The first, attributed to Baron Guichi Tanaka in 1927, says, "In the future, if we want to control China, we must first crush the United States … In order to conquer the world we must first conquer China." (page 8).

The second quote is attributed to General Billy Mitchell in 1926: " (page 10).

However, I recall reading that a United States Army colonel named Rufus S. Bratton made the same prediction. Was the placard wrong? We can never know without finding the quote from another source.

The other flaws deal more with how the book was formatted. All captions and footnotes are printed in a small, silvery-gray font. For people whose eyes are growing older, reading them requires reading glasses, a magnifying glass or a lot of squinting.

There is also an element that is regrettable but unavoidable. Some of the larger artworks have to be printed as two-page spreads. When the book is printed and bound, a bit of the art is lost in the fold. Sometimes what is lost is inconsequential, but sometimes the loss is especially regrettable. Ordeal of the USS Houston (CL-81 of the Cleveland class), for example, shows the Houston being attacked by Japanese Mitsubishi Ki-67 "Peggy" bombers, each carrying a torpedo. Because the fold cuts off a fair amount of the torpedo, at first I thought I was looking at a Yokosuka MXY-7 Ohka (Cherry Blossom) suicide missile, better known by the Allies as the Baka (Fool or Idiot) Bomb.

When I see aviation art one of the first things I do is look at a cockpit. Even as a historian more interested in the technical side of war, I still feel the need to acknowledge the men who flew, fought and, for some, died in those planes. In the case of Ordeal, the fold cuts right across the cockpit. It is understandable that the nature of printing art/photo books means this will sometimes happen, but it is regrettable and, I am sure, frustrating to the artist, authors and publishers as well as the readers.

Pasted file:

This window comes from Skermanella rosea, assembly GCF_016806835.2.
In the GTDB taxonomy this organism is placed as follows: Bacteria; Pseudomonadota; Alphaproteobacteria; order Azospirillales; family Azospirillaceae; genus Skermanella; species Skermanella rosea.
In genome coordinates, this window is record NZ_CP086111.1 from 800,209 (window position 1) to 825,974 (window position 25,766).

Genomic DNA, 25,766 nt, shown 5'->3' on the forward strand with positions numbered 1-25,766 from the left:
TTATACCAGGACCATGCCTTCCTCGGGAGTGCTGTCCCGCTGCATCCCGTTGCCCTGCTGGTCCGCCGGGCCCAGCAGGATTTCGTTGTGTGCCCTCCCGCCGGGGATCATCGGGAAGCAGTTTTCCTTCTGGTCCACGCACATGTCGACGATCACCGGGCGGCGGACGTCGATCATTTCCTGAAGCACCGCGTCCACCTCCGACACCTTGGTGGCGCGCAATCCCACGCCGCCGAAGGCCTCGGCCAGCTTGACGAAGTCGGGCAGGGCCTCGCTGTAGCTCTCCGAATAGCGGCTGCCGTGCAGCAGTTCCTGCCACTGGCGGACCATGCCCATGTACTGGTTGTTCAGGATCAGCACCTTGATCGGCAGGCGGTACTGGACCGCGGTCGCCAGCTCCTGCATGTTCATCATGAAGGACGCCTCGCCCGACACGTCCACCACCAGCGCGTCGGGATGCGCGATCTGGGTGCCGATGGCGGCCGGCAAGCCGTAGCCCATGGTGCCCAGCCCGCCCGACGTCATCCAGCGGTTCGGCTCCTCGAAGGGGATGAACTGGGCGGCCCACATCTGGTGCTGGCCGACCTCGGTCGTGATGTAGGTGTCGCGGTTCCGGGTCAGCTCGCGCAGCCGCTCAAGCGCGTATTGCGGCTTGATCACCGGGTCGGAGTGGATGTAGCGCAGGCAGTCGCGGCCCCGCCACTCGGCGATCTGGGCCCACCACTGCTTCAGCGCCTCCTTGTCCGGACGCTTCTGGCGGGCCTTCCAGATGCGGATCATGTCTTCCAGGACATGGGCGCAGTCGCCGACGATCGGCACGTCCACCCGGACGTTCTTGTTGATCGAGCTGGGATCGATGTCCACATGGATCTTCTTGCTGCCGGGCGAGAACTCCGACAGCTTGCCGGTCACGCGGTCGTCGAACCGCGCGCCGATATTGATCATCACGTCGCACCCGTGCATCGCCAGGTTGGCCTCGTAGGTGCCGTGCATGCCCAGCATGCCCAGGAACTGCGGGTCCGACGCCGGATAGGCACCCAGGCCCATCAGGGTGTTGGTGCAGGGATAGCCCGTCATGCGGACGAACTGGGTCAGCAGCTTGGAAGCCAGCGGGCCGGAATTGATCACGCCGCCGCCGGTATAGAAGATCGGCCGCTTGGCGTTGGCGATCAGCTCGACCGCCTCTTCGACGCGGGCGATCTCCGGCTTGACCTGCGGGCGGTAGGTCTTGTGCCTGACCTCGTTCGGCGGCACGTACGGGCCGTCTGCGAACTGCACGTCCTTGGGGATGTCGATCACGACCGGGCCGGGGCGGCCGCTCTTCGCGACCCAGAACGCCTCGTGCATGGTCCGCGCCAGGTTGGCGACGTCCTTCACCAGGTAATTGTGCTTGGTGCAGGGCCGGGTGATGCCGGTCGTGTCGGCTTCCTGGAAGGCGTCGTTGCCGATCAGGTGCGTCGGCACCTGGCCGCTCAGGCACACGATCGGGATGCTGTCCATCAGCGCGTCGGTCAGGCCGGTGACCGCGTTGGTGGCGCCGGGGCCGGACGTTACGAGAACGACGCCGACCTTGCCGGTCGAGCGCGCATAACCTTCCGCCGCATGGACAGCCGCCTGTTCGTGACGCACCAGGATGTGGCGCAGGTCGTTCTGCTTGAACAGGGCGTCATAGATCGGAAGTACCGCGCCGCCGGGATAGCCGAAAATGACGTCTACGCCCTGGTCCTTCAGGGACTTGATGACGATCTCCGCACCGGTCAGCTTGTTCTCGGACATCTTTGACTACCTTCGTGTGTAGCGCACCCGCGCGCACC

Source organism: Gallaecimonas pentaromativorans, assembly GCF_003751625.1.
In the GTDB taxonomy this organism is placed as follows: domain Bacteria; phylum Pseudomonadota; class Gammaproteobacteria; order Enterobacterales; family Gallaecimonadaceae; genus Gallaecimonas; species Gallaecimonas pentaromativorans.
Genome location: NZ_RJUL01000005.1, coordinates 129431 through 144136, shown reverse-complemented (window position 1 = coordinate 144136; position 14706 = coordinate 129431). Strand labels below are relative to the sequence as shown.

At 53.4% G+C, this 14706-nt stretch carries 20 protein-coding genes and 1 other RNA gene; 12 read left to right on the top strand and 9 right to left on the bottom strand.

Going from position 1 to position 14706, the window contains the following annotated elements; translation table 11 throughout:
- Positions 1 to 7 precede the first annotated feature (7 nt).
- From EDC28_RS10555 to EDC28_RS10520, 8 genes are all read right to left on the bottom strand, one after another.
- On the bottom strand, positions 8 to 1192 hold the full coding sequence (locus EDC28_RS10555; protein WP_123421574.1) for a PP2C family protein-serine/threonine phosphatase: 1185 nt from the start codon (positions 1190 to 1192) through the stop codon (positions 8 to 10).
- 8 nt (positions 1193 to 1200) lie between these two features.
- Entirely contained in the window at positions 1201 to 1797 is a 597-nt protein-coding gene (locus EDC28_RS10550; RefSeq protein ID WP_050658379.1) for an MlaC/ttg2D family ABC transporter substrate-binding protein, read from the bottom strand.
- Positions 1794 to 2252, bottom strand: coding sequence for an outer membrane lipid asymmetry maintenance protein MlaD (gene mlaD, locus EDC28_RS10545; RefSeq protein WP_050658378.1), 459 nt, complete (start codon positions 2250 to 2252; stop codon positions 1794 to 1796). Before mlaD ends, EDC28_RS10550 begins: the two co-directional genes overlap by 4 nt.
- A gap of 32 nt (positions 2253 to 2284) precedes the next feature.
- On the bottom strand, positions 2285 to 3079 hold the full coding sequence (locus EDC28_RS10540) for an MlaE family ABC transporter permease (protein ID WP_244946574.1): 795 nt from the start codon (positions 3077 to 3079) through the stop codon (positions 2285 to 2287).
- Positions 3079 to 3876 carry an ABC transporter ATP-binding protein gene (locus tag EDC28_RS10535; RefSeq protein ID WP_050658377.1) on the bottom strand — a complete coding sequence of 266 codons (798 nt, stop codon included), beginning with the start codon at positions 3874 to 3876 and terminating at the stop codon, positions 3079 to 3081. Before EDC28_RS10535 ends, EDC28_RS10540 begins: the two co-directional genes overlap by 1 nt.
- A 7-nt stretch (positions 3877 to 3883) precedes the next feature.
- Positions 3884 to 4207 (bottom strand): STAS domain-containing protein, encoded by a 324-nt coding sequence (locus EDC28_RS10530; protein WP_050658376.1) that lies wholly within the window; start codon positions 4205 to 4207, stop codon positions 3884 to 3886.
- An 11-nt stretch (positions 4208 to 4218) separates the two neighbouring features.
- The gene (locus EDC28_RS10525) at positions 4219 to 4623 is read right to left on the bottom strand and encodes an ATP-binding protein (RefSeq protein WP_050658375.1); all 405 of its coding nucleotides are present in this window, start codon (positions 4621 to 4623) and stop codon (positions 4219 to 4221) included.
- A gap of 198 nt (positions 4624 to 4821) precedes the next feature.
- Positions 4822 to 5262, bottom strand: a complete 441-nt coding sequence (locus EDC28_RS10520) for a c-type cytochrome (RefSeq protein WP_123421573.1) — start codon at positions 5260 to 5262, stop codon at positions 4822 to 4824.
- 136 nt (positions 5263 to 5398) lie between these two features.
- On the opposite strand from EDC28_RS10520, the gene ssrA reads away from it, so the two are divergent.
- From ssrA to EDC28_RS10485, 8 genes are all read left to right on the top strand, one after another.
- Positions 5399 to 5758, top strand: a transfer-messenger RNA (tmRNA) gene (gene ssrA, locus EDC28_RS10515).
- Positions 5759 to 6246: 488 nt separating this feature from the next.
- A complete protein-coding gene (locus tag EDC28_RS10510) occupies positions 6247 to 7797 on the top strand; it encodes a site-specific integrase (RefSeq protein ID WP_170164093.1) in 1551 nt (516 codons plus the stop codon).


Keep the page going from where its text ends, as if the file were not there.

Other than those few, mostly minor flaws, the book is free of grammatical, typographical or mechanical errors. The binding is superb and the book has a nice heft to it. It is well worth the list price of $29.99—more than reasonable for a book of this high quality and durability. War in the Pacific Skies: Featuring the Aviation Art of Jack Fellows would be of great value to those interested in aviation art, particularly concerning the air war over the Pacific–CBI theaters. Highly recommended.

Richard Story is a disabled and retired salesman. He is a graduate of Kennesaw State University with a BS (Honors) in Political Science and a Master’s in Public Administration. A life long student of modern military history and technology; he is the son of a career military man whose went from an Infantryman in Patton’s 3rd Army during World War II to a Master Sergeant in the United States Air Force after Vietnam. His mother, besides being a housewife and mother, was an extremely accomplished cook, seamstress and columnist for the local paper during WWII.